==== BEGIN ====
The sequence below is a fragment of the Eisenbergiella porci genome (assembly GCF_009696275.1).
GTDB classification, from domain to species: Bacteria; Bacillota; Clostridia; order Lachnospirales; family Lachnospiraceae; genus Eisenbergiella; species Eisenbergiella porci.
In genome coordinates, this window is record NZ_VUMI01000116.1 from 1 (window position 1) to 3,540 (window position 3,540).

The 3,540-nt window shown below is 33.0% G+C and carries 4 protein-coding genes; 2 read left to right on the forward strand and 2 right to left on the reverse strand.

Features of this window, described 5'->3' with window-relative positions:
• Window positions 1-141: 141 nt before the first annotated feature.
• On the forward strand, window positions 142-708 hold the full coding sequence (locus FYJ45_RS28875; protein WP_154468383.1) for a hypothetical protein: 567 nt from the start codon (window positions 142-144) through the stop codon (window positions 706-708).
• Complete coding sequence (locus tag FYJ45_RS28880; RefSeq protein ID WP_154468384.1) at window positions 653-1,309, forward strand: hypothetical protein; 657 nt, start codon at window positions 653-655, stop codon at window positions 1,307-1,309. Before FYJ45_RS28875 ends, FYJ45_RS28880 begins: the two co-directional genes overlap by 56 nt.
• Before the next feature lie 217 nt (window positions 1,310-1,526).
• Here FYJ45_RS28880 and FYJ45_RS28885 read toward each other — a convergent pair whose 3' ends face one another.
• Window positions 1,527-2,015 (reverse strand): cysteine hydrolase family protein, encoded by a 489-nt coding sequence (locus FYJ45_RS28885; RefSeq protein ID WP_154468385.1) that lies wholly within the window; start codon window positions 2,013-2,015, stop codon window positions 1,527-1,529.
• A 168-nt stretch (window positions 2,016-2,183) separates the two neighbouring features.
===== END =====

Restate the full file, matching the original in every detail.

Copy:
The sequence below is a fragment of the Eisenbergiella porci genome (assembly GCF_009696275.1).
GTDB classification, from domain to species: Bacteria; Bacillota; Clostridia; order Lachnospirales; family Lachnospiraceae; genus Eisenbergiella; species Eisenbergiella porci.
In genome coordinates, this window is record NZ_VUMI01000116.1 from 1 (window position 1) to 3,540 (window position 3,540).

The 3,540-nt window shown below is 33.0% G+C and carries 4 protein-coding genes; 2 read left to right on the forward strand and 2 right to left on the reverse strand.

Features of this window, described 5'->3' with window-relative positions:
• Window positions 1-141: 141 nt before the first annotated feature.
• On the forward strand, window positions 142-708 hold the full coding sequence (locus FYJ45_RS28875; protein WP_154468383.1) for a hypothetical protein: 567 nt from the start codon (window positions 142-144) through the stop codon (window positions 706-708).
• Complete coding sequence (locus tag FYJ45_RS28880; RefSeq protein ID WP_154468384.1) at window positions 653-1,309, forward strand: hypothetical protein; 657 nt, start codon at window positions 653-655, stop codon at window positions 1,307-1,309. Before FYJ45_RS28875 ends, FYJ45_RS28880 begins: the two co-directional genes overlap by 56 nt.
• Before the next feature lie 217 nt (window positions 1,310-1,526).
• Here FYJ45_RS28880 and FYJ45_RS28885 read toward each other — a convergent pair whose 3' ends face one another.
• Window positions 1,527-2,015 (reverse strand): cysteine hydrolase family protein, encoded by a 489-nt coding sequence (locus FYJ45_RS28885; RefSeq protein ID WP_154468385.1) that lies wholly within the window; start codon window positions 2,013-2,015, stop codon window positions 1,527-1,529.
• A 168-nt stretch (window positions 2,016-2,183) separates the two neighbouring features.